PTSD

My father was a holocaust survivor. His PTSD (Post-Traumatic Stress Disorder) was very understandable. His family lost their house to the Nazis. He never wanted to leave his house in Sydney and never allowed any tradesmen to enter his house for fear of being evicted. During WWII he was incarcerated in Labour camps, hid in kind people’s places. His father died in the ghetto at age 54, having starved to death. When my father turned 54, he was convinced that he will also die in that year. My father’s mum was shot by the Germans in a hospital so my dad would never go to hospital. If we ever took him to hospital, eg. after he fractured his hip, when we went back to visit, he had already discharged himself.

When the Germans were rounding up Jews from the Krakow Ghetto, his brother was selected. He asked my father to go and get him a cardigan. When my dad came back, the group was gone. His brother knew what was about to happen and spared my father the goodbyes. His whole, large extended family were murdered in the concentration camps, gased or burnt. So my father lost his whole family.

Later when I was a girl, my father was totally frantic if he didn’t know where any member of our family was; my sister and myself. He was very unpredictable and would come home very angry. Once he came home and threw my cat down from the first floor. Once I was late coming home after a walk with an older neighbour. My father hit me in the street, beating me over and over.

Was it the war, so scared to lose everyone? One day he came home and broke all the furniture. Not sure why. My poor mum, always trying to have everything done before he came home, homework finished, piano exercised but he would still get upset and irrational.

During the war for 5½ long years, there was no food. My dad was totally obsessed with food and lots of It. He bought tens of margarine containers, so he had to buy another fridge. He bought anything on special. In Poland you couldn’t find a lot of food, even after queueing for hours, before you got to the front of the queue there was nothing left to buy.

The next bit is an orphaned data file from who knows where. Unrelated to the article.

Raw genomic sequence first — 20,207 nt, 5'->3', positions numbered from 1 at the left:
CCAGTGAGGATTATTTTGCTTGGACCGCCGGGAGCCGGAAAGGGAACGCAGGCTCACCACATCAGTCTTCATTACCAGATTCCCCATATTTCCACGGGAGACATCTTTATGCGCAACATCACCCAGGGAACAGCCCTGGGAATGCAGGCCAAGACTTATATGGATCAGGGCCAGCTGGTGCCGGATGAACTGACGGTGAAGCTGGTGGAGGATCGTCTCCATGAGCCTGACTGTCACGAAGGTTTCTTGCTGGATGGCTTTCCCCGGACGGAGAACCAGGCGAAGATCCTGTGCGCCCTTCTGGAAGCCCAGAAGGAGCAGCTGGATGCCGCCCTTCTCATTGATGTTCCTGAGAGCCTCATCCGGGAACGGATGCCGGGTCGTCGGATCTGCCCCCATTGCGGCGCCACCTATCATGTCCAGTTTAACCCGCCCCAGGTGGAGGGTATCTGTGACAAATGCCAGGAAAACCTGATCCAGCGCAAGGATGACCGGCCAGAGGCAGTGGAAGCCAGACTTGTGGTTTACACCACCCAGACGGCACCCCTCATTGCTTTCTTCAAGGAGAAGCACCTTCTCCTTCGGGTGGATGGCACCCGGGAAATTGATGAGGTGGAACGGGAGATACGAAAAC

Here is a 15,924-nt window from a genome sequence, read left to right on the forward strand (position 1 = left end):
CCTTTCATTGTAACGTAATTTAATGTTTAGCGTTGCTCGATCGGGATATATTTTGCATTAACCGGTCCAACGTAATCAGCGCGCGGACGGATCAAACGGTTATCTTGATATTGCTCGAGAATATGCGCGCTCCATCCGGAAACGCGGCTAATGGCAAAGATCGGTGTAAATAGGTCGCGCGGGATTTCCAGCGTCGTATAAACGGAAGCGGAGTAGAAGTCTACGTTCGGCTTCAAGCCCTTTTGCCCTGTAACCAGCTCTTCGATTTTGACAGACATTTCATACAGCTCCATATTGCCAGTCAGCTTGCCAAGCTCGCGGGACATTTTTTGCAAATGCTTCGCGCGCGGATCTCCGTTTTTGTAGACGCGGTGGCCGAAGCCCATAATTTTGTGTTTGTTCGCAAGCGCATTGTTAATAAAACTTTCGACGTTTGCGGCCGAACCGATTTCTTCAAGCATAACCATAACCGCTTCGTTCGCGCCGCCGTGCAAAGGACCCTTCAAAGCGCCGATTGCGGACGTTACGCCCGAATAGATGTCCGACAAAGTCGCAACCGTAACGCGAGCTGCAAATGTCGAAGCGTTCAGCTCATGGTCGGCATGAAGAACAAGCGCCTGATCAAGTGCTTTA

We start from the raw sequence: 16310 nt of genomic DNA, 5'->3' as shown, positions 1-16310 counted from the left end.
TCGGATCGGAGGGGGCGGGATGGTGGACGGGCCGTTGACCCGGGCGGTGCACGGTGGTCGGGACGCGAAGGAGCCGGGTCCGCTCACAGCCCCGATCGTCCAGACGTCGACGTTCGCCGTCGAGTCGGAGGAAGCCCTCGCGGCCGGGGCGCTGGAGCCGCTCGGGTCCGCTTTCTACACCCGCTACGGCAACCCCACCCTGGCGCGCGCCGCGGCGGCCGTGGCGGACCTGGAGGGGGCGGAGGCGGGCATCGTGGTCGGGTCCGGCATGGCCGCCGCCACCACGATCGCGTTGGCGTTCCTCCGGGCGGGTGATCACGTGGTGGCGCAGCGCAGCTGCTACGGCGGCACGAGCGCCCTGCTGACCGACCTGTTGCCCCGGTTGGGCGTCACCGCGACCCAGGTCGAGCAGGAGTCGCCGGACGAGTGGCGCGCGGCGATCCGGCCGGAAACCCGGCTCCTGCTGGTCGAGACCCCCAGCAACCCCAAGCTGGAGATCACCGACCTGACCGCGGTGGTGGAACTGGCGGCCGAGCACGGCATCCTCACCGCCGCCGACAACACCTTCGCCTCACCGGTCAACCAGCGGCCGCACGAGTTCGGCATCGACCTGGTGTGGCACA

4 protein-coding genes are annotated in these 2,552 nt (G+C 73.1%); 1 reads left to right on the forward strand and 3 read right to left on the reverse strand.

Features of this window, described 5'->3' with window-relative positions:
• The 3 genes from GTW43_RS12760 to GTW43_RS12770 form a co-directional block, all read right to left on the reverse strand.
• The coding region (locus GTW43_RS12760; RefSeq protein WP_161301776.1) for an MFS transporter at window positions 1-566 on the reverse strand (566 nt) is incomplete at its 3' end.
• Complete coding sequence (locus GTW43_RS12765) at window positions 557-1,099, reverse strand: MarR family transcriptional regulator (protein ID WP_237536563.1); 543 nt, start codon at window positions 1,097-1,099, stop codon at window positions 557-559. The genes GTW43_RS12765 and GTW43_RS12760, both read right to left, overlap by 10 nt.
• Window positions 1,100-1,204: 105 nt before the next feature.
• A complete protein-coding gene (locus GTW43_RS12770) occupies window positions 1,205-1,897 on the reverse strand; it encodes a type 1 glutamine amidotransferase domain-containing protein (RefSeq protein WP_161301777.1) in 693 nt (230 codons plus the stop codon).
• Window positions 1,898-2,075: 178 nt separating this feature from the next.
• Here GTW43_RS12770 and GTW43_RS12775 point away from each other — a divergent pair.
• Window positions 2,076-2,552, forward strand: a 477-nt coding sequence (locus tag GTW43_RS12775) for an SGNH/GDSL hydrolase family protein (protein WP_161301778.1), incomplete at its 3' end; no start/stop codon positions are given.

PTSD affected his whole life.

 

Some common symptoms of PTSD include:

  • Re-living a traumatic event – like the war; starving, losing family.
  • Being overly alert or wound up – This was my dad to a ‘T’.
  • Avoiding reminders of the event – not wanting to go to hospitals.
  • Feeling emotionally numb – I don’t know if he felt this because he rarely verbally expressed emotion.
  • People can have physical responses if reminded of the trauma – lash out anger like breaking the furniture or hurting us.
  • Negative beliefs, blame, insecurity, guilt and shame – only by my father’s actions can I see that these must have affected him.
  • Difficulty sleeping – my father would need to go on his exercise bike for hours before being able to sleep and then only slept for 2-3 hours.

 

There are other symptoms that can be warning signs, for more information go to beyondblue.org.au (where the above points were sourced) or seek professional help.

What are your PTSD symptoms or triggers?

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